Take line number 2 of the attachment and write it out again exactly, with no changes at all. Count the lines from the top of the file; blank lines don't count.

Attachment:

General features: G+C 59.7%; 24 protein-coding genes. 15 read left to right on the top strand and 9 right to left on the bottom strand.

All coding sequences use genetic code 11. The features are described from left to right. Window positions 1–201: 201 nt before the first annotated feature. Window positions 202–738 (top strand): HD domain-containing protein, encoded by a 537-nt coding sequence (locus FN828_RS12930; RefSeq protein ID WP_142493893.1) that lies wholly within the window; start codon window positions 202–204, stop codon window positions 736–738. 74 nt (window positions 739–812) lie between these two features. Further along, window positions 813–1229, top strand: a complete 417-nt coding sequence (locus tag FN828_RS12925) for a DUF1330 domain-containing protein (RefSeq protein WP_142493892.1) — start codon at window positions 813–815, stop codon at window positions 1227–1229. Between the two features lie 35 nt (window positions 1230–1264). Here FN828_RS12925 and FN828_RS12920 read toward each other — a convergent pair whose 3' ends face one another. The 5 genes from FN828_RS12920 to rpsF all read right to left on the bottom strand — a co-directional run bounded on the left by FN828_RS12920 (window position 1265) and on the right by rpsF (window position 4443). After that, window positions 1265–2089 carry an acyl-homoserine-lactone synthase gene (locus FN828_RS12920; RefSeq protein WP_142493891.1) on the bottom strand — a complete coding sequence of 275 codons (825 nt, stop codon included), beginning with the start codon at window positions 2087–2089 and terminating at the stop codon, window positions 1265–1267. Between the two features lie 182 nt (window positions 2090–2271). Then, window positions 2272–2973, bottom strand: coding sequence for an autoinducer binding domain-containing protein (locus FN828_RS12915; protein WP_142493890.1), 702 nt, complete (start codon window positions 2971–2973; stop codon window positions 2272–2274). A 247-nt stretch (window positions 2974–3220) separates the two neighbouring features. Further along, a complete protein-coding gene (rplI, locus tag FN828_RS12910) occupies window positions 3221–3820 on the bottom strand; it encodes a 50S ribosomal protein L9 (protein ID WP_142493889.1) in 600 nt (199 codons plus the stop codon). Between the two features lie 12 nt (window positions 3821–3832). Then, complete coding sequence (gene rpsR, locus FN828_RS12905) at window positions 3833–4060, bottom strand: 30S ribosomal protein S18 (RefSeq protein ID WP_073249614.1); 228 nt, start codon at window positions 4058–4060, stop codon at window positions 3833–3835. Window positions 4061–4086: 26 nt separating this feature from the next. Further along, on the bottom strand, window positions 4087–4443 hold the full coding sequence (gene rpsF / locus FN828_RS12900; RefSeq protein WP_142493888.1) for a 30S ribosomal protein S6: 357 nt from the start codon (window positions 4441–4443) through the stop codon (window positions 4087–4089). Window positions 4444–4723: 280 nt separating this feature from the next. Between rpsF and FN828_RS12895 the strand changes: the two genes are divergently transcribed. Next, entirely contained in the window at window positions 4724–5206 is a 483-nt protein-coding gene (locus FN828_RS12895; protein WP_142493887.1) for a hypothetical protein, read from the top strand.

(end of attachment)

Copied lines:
All coding sequences use genetic code 11. The features are described from left to right. Window positions 1–201: 201 nt before the first annotated feature. Window positions 202–738 (top strand): HD domain-containing protein, encoded by a 537-nt coding sequence (locus FN828_RS12930; RefSeq protein ID WP_142493893.1) that lies wholly within the window; start codon window positions 202–204, stop codon window positions 736–738. 74 nt (window positions 739–812) lie between these two features. Further along, window positions 813–1229, top strand: a complete 417-nt coding sequence (locus tag FN828_RS12925) for a DUF1330 domain-containing protein (RefSeq protein WP_142493892.1) — start codon at window positions 813–815, stop codon at window positions 1227–1229. Between the two features lie 35 nt (window positions 1230–1264). Here FN828_RS12925 and FN828_RS12920 read toward each other — a convergent pair whose 3' ends face one another. The 5 genes from FN828_RS12920 to rpsF all read right to left on the bottom strand — a co-directional run bounded on the left by FN828_RS12920 (window position 1265) and on the right by rpsF (window position 4443). After that, window positions 1265–2089 carry an acyl-homoserine-lactone synthase gene (locus FN828_RS12920; RefSeq protein WP_142493891.1) on the bottom strand — a complete coding sequence of 275 codons (825 nt, stop codon included), beginning with the start codon at window positions 2087–2089 and terminating at the stop codon, window positions 1265–1267. Between the two features lie 182 nt (window positions 2090–2271). Then, window positions 2272–2973, bottom strand: coding sequence for an autoinducer binding domain-containing protein (locus FN828_RS12915; protein WP_142493890.1), 702 nt, complete (start codon window positions 2971–2973; stop codon window positions 2272–2274). A 247-nt stretch (window positions 2974–3220) separates the two neighbouring features. Further along, a complete protein-coding gene (rplI, locus tag FN828_RS12910) occupies window positions 3221–3820 on the bottom strand; it encodes a 50S ribosomal protein L9 (protein ID WP_142493889.1) in 600 nt (199 codons plus the stop codon). Between the two features lie 12 nt (window positions 3821–3832). Then, complete coding sequence (gene rpsR, locus FN828_RS12905) at window positions 3833–4060, bottom strand: 30S ribosomal protein S18 (RefSeq protein ID WP_073249614.1); 228 nt, start codon at window positions 4058–4060, stop codon at window positions 3833–3835. Window positions 4061–4086: 26 nt separating this feature from the next. Further along, on the bottom strand, window positions 4087–4443 hold the full coding sequence (gene rpsF / locus FN828_RS12900; RefSeq protein WP_142493888.1) for a 30S ribosomal protein S6: 357 nt from the start codon (window positions 4441–4443) through the stop codon (window positions 4087–4089). Window positions 4444–4723: 280 nt separating this feature from the next. Between rpsF and FN828_RS12895 the strand changes: the two genes are divergently transcribed. Next, entirely contained in the window at window positions 4724–5206 is a 483-nt protein-coding gene (locus FN828_RS12895; protein WP_142493887.1) for a hypothetical protein, read from the top strand.